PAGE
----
In patients who undergo reoperation sharp dissection may be necessary. It is important to confirm that the dissection remains dorsal to the hypopharynx and the esophagus. With reoperation, a nasogastric (NG) tube should be placed. This may be palpated to confirm the location of the esophagus and hypopharynx. The incidence of hypopharynx perforation during upper cervical discectomies varies between 1%8,46,47,56 and 5%.48,57,58 Esophageal perforation has also been reported in cervical discectomies.47,5964 If the hypopharynx or esophagus is penetrated, a drain should be placed, a layered closure performed, and an NG feeding tube inserted. The latter must be maintained for at least 1 week postoperatively to allow for the soft tissue to heal and prevent the development of a fistula.

If there is a question of perforation of the alimentary tract, the NG tube should be withdrawn so that the tip of the tube is in the esophagus. After this maneuver, instillation of a colored inert dye, such as methylene blue or indigo carmine, should assist with demonstration of the violation. Unrecognized esophageal perforations can lead to the development of deep soft tissue infections (including mediastinitis). These manifest as high fevers, severe retrosternal pain, and subcutaneous emphysema. Other severe complications of esophageal perforation include esophagocutaneous fistula57 and even death.61


On entering the prevertebral space a radiographic marker must be placed and a lateral cervical spine radiograph obtained. This mandatory step ensures that the operation is performed at the correct level. There have been reports of ACDs being performed at the wrong level.2,9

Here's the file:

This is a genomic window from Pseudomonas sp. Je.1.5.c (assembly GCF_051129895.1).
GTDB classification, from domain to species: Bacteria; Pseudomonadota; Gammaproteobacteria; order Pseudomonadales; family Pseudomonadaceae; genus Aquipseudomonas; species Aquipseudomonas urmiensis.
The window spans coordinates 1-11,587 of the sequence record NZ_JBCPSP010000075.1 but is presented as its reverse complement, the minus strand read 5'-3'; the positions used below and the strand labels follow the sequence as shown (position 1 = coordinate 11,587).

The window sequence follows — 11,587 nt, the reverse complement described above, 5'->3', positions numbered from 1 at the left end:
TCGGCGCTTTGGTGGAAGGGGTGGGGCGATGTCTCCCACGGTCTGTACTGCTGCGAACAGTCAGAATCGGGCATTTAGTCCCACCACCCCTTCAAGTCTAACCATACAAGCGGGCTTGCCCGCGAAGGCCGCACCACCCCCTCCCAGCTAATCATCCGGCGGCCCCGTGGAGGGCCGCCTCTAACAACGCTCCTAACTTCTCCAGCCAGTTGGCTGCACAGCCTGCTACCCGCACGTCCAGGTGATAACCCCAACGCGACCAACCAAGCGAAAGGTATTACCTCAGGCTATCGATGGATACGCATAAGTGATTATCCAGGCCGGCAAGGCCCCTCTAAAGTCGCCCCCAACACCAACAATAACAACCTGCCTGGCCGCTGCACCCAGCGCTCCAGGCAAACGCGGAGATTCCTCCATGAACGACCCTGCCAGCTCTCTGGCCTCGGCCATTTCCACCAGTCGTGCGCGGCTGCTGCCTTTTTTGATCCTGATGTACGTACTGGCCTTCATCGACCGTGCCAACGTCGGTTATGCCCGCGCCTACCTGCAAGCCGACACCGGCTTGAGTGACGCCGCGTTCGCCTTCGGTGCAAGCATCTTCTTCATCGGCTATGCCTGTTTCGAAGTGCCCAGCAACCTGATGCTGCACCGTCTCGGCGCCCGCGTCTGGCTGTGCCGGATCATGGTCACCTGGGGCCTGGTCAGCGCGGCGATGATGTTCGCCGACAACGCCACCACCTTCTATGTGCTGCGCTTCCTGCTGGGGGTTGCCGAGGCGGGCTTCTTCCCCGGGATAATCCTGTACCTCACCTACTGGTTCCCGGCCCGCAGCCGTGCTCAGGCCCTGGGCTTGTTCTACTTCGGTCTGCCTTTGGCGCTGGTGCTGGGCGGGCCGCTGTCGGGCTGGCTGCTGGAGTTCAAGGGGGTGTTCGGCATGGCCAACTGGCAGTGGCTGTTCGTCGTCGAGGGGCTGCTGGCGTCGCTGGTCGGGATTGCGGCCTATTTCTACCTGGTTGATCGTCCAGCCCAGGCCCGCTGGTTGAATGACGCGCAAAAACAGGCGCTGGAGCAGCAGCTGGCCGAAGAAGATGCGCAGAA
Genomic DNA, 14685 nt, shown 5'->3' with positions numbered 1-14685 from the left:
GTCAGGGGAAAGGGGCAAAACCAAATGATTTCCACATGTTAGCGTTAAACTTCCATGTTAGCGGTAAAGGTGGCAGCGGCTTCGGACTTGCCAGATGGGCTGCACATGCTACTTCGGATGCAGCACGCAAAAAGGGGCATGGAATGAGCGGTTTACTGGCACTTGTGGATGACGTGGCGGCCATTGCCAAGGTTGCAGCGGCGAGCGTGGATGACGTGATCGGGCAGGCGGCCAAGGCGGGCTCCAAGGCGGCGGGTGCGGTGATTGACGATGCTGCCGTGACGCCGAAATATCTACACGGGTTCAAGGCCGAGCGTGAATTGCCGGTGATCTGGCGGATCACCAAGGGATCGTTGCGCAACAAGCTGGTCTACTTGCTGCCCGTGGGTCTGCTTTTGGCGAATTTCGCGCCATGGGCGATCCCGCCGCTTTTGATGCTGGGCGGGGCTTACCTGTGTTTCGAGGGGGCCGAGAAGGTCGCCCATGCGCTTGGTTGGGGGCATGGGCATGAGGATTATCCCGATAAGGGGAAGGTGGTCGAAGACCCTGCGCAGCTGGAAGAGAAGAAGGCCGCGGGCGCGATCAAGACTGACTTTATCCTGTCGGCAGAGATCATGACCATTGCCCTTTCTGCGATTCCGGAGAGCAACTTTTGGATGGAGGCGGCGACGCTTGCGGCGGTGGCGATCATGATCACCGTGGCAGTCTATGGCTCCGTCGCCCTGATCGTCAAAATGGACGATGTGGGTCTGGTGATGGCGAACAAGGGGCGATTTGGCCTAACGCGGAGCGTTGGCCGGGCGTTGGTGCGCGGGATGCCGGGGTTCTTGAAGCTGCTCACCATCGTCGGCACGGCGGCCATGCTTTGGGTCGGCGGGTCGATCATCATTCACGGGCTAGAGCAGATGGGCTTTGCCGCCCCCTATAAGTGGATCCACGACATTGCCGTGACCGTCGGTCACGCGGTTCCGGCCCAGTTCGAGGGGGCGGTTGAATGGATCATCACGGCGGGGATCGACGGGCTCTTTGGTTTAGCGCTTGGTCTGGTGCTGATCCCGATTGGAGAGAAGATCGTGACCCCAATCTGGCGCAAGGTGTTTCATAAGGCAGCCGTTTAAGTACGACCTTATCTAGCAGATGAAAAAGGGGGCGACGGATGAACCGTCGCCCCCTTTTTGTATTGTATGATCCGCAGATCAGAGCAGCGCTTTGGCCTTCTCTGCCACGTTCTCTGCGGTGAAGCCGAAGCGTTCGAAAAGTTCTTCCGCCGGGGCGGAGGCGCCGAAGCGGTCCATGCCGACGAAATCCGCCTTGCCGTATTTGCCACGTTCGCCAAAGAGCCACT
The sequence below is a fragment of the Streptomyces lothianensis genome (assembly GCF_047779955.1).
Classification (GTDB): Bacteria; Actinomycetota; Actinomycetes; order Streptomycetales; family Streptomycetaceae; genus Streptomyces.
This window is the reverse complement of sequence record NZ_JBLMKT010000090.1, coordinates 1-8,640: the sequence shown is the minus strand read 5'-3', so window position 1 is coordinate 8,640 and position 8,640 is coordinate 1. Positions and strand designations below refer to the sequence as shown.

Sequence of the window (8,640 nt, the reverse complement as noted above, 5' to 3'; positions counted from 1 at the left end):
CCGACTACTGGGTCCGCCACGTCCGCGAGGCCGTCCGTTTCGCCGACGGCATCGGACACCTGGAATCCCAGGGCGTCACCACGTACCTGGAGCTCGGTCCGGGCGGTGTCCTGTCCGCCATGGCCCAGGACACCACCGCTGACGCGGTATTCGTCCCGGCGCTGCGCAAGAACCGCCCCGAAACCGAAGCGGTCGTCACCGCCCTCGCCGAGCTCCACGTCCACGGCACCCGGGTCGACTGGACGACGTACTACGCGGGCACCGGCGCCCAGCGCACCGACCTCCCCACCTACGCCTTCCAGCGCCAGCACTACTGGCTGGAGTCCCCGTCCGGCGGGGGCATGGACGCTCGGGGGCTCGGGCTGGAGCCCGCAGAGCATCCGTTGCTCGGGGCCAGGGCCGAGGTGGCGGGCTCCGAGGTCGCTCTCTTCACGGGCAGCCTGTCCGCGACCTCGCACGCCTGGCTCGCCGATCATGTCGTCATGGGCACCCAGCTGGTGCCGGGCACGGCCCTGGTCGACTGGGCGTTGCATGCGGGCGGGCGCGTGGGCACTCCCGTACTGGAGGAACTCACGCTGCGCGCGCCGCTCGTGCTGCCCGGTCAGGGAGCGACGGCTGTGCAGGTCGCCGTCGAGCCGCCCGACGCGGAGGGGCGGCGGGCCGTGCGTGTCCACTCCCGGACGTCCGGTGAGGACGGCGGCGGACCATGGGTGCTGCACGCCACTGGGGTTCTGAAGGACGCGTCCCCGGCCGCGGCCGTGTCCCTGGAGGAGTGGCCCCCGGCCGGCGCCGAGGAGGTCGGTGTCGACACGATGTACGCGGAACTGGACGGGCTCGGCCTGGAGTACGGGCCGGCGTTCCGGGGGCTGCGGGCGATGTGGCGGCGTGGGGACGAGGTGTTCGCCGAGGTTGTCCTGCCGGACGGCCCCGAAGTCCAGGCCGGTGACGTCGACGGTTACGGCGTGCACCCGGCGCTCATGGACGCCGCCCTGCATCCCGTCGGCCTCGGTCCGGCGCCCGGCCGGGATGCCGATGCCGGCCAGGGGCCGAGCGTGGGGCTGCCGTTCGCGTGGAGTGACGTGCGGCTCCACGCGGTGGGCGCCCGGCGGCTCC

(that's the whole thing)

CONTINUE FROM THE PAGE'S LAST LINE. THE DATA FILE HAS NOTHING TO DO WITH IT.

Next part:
Establishing that the correct level is being operated on is readily accomplished by placing a radiopaque 18-gauge spinal needle into the intervertebral disc space and obtaining a lateral fluoroscopic image. Alternatively, the authors prefer to place the spinal needle into the ventral aspect of the vertebral body cortex rather than the intervertebral disc, which avoids perforation of the anulus. Should the first attempt at localization demonstrate exposure of an intervertebral disc not to be operated upon, perforation of the outer anulus with a spinal needle may lead to accelerated adjacent-segment disc degeneration at this level. Thus, placement of the spinal needle through the ventral vertebral body cortex potentially avoids this complication.

When the appropriate level has been identified, it is useful to mark the true anatomic midline. This is best accomplished by marking a point midway between the most medial borders of the longus colli muscles. After the midline is identified, the longus colli muscles are elevated from the vertebral bodies and discs bilaterally. Longus colli dissection should be limited laterally to 3 mm of muscle. If the longus colli muscles are dissected excessively, a Horner syndrome—the triad of ipsilateral ptosis, myosis, and anhydrosis—may result. The incidence of postoperative Horner syndrome varies from 0.2% to 2%2,46,46,47,6567 after ventral cervical spine surgeries.